Sunday, September 27, 2009

Gourmet Pizza

My youngest son turned 18 on Friday and we went to Mesa to celebrate. After stopping by to see my oldest son and then my niece, we stopped off at Joe’s Crab Shack for a great meal of coconut shrimp and a couple of orders of deep fried calamari. It was all quite delicious.

The fun part was when they put a large bib on my birthday boy, and then later put a large sombrero on him, stood him in front of everyone and sang some strangely interactive birthday song where he sang the chorus. Fun stuff.

On Saturday, my son in law made us fresh pizza. He started by making the pizza dough the night before and letting it rest in the refrigerator overnight. He used high gluten flour, and apparently it is best when the dough sits for one or two days.
We had the freshest of ingredients and for our pineapple pizza, he used fresh pineapple—something I’d never even thought of doing, but it was very tasty. Instead of ham, he used Canadian bacon. I hadn’t tasted Canadian bacon on a pizza since the 60’s when they spared no expense for quality.

I learned a couple of things about pizza making. He cooked the pizza at 550—I’d always hesitate to cook anything higher than 375. It just seems so hot! However, it appears that pizza does very well with the higher temperature. My son in law was able to put raw sausage on the pizza and it cooked just fine.

As with all things, it’s a lot easier to make good pizza if you have the right equipment. I’ve spent years making pizza in cookie sheets. Cutting the pizza in the cookie sheets really tortures the coating on them, too. Years ago my daughter gave me a pizza stone to make pizza on, however it seemed like such a mess.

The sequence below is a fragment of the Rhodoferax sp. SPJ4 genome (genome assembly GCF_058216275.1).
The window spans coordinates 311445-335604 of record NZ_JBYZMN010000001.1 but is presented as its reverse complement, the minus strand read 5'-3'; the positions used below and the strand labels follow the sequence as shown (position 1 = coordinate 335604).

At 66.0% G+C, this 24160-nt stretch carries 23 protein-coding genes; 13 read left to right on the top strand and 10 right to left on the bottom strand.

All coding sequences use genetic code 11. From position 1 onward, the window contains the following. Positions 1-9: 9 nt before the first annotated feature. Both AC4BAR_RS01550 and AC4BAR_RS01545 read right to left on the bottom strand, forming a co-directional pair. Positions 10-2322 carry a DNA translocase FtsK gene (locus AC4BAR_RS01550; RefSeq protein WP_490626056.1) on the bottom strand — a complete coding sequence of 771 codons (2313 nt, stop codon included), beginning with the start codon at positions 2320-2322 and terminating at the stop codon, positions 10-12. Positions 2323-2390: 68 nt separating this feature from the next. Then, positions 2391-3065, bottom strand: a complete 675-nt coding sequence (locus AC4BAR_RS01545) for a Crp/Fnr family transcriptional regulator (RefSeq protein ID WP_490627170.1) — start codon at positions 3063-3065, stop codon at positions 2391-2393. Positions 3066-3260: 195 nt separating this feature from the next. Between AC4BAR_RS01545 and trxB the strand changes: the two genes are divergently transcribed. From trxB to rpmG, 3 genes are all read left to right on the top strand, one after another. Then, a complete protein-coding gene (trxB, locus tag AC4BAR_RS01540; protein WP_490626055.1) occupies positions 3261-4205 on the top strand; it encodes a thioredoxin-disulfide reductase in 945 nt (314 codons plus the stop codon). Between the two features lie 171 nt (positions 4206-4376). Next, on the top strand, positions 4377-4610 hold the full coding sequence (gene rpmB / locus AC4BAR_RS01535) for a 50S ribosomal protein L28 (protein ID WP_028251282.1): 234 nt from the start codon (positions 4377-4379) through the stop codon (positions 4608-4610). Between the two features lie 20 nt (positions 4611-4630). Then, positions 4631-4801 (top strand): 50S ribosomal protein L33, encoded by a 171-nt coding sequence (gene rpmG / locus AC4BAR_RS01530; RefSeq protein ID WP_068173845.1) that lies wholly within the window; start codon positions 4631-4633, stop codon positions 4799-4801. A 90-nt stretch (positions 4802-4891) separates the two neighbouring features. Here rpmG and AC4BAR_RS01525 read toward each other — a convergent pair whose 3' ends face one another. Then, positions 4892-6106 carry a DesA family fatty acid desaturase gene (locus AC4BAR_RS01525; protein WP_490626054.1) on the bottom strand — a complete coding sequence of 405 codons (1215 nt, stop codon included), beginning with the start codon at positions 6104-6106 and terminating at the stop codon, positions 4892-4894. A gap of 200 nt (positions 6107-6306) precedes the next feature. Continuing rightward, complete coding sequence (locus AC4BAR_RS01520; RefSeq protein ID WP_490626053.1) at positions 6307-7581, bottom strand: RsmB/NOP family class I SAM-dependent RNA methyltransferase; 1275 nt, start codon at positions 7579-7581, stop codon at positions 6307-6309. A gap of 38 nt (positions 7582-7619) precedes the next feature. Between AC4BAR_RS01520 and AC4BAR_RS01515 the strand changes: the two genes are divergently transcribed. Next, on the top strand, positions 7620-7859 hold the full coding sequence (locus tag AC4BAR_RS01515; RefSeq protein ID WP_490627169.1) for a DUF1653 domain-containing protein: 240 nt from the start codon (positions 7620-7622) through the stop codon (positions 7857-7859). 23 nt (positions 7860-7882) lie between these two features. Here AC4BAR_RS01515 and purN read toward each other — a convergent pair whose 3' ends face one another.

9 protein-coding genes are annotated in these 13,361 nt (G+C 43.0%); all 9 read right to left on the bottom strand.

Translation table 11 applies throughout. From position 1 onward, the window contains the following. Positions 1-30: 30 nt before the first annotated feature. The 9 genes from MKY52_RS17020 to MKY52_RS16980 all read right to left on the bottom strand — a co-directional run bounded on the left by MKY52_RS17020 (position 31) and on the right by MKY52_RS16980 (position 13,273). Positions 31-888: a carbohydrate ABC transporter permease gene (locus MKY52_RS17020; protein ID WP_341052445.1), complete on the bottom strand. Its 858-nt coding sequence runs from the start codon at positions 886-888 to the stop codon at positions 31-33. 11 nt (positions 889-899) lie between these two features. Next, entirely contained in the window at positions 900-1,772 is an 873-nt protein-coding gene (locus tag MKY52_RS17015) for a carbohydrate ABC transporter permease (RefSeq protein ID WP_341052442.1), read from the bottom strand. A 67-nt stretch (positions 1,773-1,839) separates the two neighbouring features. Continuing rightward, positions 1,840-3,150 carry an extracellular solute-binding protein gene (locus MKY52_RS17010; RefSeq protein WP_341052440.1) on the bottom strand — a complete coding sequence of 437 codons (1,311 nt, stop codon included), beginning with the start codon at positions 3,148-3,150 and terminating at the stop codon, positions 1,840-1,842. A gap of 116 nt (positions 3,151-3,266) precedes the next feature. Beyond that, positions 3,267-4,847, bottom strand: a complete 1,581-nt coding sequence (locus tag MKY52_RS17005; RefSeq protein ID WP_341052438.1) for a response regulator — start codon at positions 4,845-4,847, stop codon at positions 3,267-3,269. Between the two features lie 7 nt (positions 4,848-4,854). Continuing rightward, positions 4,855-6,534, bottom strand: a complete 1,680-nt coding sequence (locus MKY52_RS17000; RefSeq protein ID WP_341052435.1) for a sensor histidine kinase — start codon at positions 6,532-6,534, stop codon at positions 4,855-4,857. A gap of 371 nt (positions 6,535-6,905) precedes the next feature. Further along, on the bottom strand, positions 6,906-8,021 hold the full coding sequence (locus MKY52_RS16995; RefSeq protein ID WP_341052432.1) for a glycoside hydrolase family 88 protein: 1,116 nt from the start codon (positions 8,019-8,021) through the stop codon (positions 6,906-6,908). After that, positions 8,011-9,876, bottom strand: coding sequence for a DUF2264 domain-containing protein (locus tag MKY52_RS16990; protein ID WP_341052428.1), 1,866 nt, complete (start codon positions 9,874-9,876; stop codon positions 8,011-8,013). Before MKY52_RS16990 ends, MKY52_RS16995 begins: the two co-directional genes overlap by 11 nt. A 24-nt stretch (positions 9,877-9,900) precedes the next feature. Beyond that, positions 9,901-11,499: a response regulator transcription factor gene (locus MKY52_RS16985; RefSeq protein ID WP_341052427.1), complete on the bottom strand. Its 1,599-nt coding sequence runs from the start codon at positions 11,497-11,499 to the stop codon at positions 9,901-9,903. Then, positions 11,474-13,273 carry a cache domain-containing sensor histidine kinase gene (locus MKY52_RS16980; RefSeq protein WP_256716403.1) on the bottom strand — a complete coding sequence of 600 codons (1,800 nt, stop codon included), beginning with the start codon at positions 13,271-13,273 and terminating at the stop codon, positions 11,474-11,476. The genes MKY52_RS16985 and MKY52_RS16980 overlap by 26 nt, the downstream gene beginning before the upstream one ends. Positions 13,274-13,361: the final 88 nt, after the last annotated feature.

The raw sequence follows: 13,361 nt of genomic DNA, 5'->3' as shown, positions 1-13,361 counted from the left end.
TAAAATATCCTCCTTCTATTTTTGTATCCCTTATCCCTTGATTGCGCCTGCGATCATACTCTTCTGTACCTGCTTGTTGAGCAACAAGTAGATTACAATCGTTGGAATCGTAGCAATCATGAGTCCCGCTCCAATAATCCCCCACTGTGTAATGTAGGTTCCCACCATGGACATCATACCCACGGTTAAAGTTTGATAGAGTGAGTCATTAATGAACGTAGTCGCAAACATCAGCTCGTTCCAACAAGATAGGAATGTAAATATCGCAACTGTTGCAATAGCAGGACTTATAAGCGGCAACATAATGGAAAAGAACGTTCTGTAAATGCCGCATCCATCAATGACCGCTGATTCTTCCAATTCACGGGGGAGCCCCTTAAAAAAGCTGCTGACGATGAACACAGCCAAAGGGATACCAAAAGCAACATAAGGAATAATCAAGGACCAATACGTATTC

Not quite knowing how to use it, I’d put the stone in the oven to preheat, but it required a corn meal coating to keep the pizza from sticking to the stone. We always wanted more than one pizza, so getting the cooked pizza off the stone and adding the uncooked one was a real problem. Saturday I learned that parchment paper works wonders to fix that.
Another tool I discovered that is quite necessary to make pizza making easier is a pizza paddle. I don’t know if that’s what it’s really called, but it’s a very, very large and flat spatula. Make the pizza on the parchment paper, then scoop the paddle under it and transfer it to the pizza stone that’s waiting on the bottom rack of the oven. (The good thing about parchment paper is that it can be cooked in the oven without burning.) Then, after the pizza is cooked, the pizza paddle is also quite handy for getting the cooked pizza off of the stone.
So, if you have a good pizza recipe but the pizza’s aren’t turning out quite as good as you’d like, believe me when I say that making good pizza starts with using all of the right equipment.



3 comments:

Jen in AZ said...

I recently started using my pizza stone, after years of letting it languish in my cupboard, and I LOVE how evenly it cooks the crust. You're totally right!

Rev. Dave said...

Pizza "peel" is the official term. I don't know why. It just is.

Anonymous said...

:)